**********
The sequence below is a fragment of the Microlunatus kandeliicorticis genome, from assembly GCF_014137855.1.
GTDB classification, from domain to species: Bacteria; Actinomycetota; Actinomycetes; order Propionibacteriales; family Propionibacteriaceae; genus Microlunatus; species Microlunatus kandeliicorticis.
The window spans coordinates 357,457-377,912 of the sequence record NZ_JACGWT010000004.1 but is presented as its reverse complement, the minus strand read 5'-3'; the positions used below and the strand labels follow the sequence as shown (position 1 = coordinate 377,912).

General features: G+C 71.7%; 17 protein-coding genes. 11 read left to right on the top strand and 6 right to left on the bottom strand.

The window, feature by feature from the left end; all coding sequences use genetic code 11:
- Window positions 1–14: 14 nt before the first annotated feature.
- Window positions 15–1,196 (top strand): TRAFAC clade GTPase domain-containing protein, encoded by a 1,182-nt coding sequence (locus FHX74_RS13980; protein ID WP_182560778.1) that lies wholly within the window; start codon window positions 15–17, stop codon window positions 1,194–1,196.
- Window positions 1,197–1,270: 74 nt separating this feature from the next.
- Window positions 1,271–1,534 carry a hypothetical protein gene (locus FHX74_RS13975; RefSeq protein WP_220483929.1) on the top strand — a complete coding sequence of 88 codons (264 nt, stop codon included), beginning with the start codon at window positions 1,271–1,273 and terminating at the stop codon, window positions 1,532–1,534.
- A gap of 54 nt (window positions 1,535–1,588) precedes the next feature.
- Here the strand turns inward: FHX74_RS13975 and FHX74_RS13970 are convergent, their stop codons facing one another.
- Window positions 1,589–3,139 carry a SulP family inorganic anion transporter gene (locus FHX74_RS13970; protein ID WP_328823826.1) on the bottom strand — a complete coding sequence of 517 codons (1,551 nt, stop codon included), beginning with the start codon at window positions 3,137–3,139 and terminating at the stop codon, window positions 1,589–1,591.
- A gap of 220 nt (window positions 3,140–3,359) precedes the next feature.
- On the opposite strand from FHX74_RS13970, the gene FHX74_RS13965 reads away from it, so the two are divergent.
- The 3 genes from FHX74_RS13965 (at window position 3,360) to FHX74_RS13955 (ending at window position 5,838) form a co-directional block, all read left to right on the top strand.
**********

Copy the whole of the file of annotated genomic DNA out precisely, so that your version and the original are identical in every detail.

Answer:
The sequence below is a fragment of the Microlunatus kandeliicorticis genome, from assembly GCF_014137855.1.
GTDB classification, from domain to species: Bacteria; Actinomycetota; Actinomycetes; order Propionibacteriales; family Propionibacteriaceae; genus Microlunatus; species Microlunatus kandeliicorticis.
The window spans coordinates 357,457-377,912 of the sequence record NZ_JACGWT010000004.1 but is presented as its reverse complement, the minus strand read 5'-3'; the positions used below and the strand labels follow the sequence as shown (position 1 = coordinate 377,912).

General features: G+C 71.7%; 17 protein-coding genes. 11 read left to right on the top strand and 6 right to left on the bottom strand.

The window, feature by feature from the left end; all coding sequences use genetic code 11:
- Window positions 1–14: 14 nt before the first annotated feature.
- Window positions 15–1,196 (top strand): TRAFAC clade GTPase domain-containing protein, encoded by a 1,182-nt coding sequence (locus FHX74_RS13980; protein ID WP_182560778.1) that lies wholly within the window; start codon window positions 15–17, stop codon window positions 1,194–1,196.
- Window positions 1,197–1,270: 74 nt separating this feature from the next.
- Window positions 1,271–1,534 carry a hypothetical protein gene (locus FHX74_RS13975; RefSeq protein WP_220483929.1) on the top strand — a complete coding sequence of 88 codons (264 nt, stop codon included), beginning with the start codon at window positions 1,271–1,273 and terminating at the stop codon, window positions 1,532–1,534.
- A gap of 54 nt (window positions 1,535–1,588) precedes the next feature.
- Here the strand turns inward: FHX74_RS13975 and FHX74_RS13970 are convergent, their stop codons facing one another.
- Window positions 1,589–3,139 carry a SulP family inorganic anion transporter gene (locus FHX74_RS13970; protein ID WP_328823826.1) on the bottom strand — a complete coding sequence of 517 codons (1,551 nt, stop codon included), beginning with the start codon at window positions 3,137–3,139 and terminating at the stop codon, window positions 1,589–1,591.
- A gap of 220 nt (window positions 3,140–3,359) precedes the next feature.
- On the opposite strand from FHX74_RS13970, the gene FHX74_RS13965 reads away from it, so the two are divergent.
- The 3 genes from FHX74_RS13965 (at window position 3,360) to FHX74_RS13955 (ending at window position 5,838) form a co-directional block, all read left to right on the top strand.